The Times Higher has a story this week on the effect that universities have on the development of, so-called, soft skills: citizenship, innovation, developing personal values, etc. The answer, in short is not a lot compared to the development of so-called, hard skills: independent learning, and critical and analytical thinking skills.
The THE says that the Higher Education Academy’s UK Engagement Survey (based on North America’s National Survey of Student Engagement) draws on the responses of more than 24,000 UK undergraduates, and is the first nationwide attempt to measure “learning gain” in British universities. Unsurprisingly (given degree contents), in general terms, students studying STEM-based subjects reported significantly higher gains in hard skills than in soft skills, while those following arts and humanities courses perceived significantly lower levels of hard skill development than their counterparts in other subject areas. "Significantly", the THE notes,
"... although the responses of students in different years indicated progressive development of hard skills over the course of a three-year degree, no such pattern was evident in soft skills: the responses of third-year students were almost identical to those of first years in most subject areas."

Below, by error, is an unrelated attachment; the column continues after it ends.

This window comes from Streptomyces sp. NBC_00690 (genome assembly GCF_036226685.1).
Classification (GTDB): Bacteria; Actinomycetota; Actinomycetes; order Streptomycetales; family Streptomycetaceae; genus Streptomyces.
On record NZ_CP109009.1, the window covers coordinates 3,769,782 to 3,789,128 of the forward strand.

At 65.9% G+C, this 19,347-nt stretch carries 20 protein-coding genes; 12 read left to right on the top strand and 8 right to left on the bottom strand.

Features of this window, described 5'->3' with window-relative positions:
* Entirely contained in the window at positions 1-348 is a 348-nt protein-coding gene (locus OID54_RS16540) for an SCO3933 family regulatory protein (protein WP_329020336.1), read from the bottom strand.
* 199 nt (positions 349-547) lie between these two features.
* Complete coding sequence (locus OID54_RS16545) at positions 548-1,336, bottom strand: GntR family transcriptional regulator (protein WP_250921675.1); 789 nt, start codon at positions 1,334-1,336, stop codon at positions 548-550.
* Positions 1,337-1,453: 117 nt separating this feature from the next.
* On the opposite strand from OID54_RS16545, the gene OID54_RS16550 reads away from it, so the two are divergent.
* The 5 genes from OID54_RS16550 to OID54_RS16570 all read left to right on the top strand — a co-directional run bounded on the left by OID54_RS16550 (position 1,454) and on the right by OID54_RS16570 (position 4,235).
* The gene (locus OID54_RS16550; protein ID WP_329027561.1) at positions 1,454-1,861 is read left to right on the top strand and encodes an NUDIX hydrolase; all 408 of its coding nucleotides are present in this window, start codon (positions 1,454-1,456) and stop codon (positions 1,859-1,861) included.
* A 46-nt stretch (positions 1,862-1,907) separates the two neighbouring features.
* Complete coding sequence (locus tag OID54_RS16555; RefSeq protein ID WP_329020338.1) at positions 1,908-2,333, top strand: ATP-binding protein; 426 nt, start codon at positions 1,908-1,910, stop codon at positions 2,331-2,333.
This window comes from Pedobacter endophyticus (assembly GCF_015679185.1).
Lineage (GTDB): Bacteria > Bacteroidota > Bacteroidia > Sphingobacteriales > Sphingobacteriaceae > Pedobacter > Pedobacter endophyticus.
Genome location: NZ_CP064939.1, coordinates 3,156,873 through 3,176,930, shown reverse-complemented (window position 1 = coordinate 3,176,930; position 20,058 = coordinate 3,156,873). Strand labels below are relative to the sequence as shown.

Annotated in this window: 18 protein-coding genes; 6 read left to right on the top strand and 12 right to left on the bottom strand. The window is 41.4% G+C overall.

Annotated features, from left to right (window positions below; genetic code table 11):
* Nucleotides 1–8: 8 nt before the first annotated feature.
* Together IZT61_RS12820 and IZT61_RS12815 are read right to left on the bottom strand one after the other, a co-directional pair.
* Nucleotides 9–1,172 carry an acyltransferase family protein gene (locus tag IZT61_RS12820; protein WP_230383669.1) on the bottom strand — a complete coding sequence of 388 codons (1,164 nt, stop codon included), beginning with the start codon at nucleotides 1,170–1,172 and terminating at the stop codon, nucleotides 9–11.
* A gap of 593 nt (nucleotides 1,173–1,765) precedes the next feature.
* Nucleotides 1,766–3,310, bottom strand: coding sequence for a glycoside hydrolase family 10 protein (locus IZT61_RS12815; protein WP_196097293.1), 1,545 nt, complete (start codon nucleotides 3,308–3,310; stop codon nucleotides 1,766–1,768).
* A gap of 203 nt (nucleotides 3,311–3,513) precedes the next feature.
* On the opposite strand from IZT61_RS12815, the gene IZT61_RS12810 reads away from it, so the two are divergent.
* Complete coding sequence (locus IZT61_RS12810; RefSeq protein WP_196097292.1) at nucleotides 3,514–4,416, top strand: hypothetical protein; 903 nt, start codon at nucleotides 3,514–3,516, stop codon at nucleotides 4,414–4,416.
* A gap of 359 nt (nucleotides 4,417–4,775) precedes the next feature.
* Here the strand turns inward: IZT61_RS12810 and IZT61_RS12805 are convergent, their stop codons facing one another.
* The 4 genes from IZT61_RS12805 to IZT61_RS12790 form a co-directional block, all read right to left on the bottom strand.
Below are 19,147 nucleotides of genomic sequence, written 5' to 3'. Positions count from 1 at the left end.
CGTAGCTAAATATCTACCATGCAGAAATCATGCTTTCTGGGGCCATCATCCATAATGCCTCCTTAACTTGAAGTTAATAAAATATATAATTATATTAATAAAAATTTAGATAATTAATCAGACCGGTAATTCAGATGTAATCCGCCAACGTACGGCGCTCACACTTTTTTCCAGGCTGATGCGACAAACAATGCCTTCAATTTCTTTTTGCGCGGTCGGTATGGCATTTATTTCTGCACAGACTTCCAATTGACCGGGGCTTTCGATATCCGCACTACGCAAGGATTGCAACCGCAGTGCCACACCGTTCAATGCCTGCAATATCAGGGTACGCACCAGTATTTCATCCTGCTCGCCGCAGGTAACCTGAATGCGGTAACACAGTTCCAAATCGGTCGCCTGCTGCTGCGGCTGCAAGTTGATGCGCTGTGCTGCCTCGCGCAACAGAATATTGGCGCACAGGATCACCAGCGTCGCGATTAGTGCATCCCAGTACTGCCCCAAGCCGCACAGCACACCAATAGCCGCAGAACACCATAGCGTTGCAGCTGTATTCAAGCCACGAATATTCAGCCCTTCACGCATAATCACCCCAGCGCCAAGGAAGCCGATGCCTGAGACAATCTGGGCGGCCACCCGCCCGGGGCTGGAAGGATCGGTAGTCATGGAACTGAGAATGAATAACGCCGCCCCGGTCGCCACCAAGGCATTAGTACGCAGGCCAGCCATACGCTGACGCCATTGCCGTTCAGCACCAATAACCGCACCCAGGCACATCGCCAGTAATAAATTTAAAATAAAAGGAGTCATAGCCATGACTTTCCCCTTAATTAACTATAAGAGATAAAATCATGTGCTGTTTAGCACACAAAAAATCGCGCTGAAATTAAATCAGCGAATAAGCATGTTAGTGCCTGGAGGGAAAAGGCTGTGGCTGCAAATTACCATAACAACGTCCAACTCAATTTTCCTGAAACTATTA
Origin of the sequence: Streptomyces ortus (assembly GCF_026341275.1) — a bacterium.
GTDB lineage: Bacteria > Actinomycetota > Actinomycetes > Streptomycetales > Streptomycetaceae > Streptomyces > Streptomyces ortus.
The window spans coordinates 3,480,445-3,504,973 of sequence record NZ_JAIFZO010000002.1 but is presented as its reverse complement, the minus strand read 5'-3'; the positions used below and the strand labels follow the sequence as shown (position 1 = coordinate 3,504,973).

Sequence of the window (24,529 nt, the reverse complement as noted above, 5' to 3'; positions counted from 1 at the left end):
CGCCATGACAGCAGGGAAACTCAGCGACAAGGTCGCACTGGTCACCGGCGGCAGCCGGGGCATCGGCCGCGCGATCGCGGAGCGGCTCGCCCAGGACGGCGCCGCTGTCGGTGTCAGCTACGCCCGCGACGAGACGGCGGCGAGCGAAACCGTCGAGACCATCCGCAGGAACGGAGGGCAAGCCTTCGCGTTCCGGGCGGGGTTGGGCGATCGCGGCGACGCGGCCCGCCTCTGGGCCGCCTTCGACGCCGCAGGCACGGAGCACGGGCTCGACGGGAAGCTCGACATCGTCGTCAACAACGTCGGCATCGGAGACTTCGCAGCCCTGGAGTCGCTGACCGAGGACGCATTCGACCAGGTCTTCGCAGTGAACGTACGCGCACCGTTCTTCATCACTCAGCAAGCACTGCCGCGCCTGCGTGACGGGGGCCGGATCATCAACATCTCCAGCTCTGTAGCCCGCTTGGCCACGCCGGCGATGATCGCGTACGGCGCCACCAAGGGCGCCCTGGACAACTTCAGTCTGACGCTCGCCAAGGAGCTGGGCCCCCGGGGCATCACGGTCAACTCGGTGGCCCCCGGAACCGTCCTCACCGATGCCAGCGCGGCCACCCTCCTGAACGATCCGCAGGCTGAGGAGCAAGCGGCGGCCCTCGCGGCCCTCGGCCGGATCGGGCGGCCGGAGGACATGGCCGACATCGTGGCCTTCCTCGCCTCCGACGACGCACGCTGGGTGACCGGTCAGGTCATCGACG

The devil is, of course, in the fine detail.
All this may well come as an initial disappointment to supporters of the ESD movement which has long seen the acquisition of such skills at the heart of its claims to effectiveness. However, as post-1992 institutions, where most of the emphasis on ESD will be found, seem to be better than pre-1992 institutions at soft-skill development, this holds out the tantalising hope that it's the focus on ESD that makes the difference.
Whilst I hear that Paddy Power is offering long odd against this, I'll be interested to see what NUS has to say about this in the light of its own surveys of students over the last 5 years.
Meanwhile, there's a worry about this hard-soft duality and whether it holds much water. There's a chart on the THE webpage – sadly, I lack the (hard-ish?) skill to copy it here – that calls into question just how soft some of these soft-skills really are; not to mention how effectively students are able to differentiate at all reliably between their degree course experience, and their "overall" experience of university life. Methodologically, speaking, I worry more about the first than the second.